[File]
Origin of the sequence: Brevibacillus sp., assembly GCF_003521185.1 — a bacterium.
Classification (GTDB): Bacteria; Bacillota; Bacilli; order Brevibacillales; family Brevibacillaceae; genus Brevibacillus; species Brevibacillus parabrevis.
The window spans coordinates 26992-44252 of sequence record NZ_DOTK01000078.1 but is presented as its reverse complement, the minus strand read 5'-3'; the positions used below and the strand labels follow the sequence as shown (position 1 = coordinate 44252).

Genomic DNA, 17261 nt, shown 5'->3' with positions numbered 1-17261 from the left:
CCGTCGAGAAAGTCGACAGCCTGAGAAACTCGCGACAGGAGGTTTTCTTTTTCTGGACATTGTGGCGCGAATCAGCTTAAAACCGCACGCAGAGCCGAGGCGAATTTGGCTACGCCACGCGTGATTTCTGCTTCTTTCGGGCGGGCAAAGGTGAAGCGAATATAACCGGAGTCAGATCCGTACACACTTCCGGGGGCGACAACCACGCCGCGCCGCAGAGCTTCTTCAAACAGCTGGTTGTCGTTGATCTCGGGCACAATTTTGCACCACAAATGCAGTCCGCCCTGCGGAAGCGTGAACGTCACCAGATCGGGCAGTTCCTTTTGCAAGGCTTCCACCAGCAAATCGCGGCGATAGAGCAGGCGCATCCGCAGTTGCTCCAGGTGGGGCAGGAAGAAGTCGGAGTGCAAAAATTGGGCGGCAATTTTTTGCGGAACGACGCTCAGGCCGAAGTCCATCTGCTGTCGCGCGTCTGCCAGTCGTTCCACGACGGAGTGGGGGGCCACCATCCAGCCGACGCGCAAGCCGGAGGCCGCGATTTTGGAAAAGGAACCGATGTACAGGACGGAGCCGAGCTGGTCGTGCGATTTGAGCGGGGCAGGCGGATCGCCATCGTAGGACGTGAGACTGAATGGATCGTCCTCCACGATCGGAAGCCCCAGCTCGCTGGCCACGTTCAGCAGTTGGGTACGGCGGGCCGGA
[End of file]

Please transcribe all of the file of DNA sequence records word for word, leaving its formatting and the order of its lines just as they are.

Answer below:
Origin of the sequence: Brevibacillus sp., assembly GCF_003521185.1 — a bacterium.
Classification (GTDB): Bacteria; Bacillota; Bacilli; order Brevibacillales; family Brevibacillaceae; genus Brevibacillus; species Brevibacillus parabrevis.
The window spans coordinates 26992-44252 of sequence record NZ_DOTK01000078.1 but is presented as its reverse complement, the minus strand read 5'-3'; the positions used below and the strand labels follow the sequence as shown (position 1 = coordinate 44252).

Genomic DNA, 17261 nt, shown 5'->3' with positions numbered 1-17261 from the left:
CCGTCGAGAAAGTCGACAGCCTGAGAAACTCGCGACAGGAGGTTTTCTTTTTCTGGACATTGTGGCGCGAATCAGCTTAAAACCGCACGCAGAGCCGAGGCGAATTTGGCTACGCCACGCGTGATTTCTGCTTCTTTCGGGCGGGCAAAGGTGAAGCGAATATAACCGGAGTCAGATCCGTACACACTTCCGGGGGCGACAACCACGCCGCGCCGCAGAGCTTCTTCAAACAGCTGGTTGTCGTTGATCTCGGGCACAATTTTGCACCACAAATGCAGTCCGCCCTGCGGAAGCGTGAACGTCACCAGATCGGGCAGTTCCTTTTGCAAGGCTTCCACCAGCAAATCGCGGCGATAGAGCAGGCGCATCCGCAGTTGCTCCAGGTGGGGCAGGAAGAAGTCGGAGTGCAAAAATTGGGCGGCAATTTTTTGCGGAACGACGCTCAGGCCGAAGTCCATCTGCTGTCGCGCGTCTGCCAGTCGTTCCACGACGGAGTGGGGGGCCACCATCCAGCCGACGCGCAAGCCGGAGGCCGCGATTTTGGAAAAGGAACCGATGTACAGGACGGAGCCGAGCTGGTCGTGCGATTTGAGCGGGGCAGGCGGATCGCCATCGTAGGACGTGAGACTGAATGGATCGTCCTCCACGATCGGAAGCCCCAGCTCGCTGGCCACGTTCAGCAGTTGGGTACGGCGGGCCGGA